People in the UK have no standing to lecture people in the US about the imperial units we still cling to when those jerks still had pounds, shillings, pence, farthings, crowns, florins, groats, and guineas until 1971
@a_breakin_glass Yeah but it's a lot easier to calculate when you need to figure out more arbitrary percentages. 65 cents out of a dollar is a lot more intuitive than 156 pence out of a pound.
@a_breakin_glass And really $33.33 is kind of an awkward number compared to 80, but it's not hard to understand.
@matt they stopped using that currency nearly half a century ago, if they'd been using it as recent as 4 years ago I might agree with your argument.
They stopped using that currency 48 years ago.
USA still uses imperial units.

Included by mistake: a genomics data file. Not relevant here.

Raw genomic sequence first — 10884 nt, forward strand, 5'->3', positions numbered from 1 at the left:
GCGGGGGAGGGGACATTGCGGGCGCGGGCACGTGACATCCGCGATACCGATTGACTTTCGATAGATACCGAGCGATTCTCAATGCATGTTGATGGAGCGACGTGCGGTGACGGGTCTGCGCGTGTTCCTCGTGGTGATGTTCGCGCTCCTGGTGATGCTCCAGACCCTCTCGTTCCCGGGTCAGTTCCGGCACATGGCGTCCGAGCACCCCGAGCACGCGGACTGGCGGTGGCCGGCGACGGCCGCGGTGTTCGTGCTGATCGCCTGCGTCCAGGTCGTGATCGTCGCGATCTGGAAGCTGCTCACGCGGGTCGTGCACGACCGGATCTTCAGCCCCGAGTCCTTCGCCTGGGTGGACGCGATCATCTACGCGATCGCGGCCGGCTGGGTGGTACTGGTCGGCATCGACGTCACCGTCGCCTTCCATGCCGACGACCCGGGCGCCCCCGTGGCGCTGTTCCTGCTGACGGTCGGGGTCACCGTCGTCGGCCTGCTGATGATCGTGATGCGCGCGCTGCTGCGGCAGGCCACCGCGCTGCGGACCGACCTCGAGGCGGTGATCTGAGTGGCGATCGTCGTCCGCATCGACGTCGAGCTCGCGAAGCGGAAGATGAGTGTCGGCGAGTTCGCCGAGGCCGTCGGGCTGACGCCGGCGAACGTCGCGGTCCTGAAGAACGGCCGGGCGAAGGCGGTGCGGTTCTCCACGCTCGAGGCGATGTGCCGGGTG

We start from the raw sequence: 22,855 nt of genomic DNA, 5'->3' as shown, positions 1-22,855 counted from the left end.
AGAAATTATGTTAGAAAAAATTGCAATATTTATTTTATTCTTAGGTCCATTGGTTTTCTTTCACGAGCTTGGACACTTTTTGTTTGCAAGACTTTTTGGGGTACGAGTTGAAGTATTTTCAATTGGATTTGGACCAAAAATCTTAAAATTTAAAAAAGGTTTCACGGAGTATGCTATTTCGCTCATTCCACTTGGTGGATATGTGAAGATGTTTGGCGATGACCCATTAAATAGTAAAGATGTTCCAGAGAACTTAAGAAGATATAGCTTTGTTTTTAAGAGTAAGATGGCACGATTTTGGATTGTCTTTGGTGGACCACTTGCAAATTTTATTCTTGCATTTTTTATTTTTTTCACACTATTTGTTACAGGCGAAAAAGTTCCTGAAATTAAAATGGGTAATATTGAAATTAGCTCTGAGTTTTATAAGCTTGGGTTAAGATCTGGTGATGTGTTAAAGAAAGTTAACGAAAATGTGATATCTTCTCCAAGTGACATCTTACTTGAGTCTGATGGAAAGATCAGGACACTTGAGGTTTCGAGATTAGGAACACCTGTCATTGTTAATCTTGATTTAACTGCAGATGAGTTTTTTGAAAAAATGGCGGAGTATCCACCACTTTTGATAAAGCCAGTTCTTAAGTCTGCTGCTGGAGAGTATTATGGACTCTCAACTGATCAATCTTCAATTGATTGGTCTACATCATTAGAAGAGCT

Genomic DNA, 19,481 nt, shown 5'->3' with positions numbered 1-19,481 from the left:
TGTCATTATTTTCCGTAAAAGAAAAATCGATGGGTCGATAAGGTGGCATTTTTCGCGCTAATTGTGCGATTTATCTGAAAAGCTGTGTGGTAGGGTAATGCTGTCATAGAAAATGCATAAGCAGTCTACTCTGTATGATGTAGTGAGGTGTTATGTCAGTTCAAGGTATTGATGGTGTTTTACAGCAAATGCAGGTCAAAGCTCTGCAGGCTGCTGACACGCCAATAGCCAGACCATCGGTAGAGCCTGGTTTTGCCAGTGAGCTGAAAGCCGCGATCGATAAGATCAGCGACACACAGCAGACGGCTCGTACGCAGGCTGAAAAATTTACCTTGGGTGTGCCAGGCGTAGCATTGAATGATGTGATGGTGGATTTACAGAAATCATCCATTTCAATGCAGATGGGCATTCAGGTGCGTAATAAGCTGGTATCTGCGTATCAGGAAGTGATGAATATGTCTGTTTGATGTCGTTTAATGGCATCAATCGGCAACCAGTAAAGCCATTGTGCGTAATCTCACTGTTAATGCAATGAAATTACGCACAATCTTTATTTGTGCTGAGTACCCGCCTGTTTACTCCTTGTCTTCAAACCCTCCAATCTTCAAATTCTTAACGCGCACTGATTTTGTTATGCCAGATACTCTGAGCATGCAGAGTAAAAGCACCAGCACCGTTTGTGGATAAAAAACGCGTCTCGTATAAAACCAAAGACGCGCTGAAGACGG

Can't really compare.
@rtwx I'm not saying the time scale is comparable, I'm saying old british currency was much worse and much less intuitive than any of the imperial units we're still using
@matt it took 10+ further years to fully change the coin designs, when I was in junior school coins still said "NEW pence" on them and 1 shilling coins were interchangeable with 5 (new) pence, 1 florin as 10p (the dimensions were the same), although in more recent times these two coins have been made smaller.
Transport still uses mixed units everywhere - decimal fractions of miles and mph for road speeds, petrol is sold in litres but vehicle economy measured in mpg...
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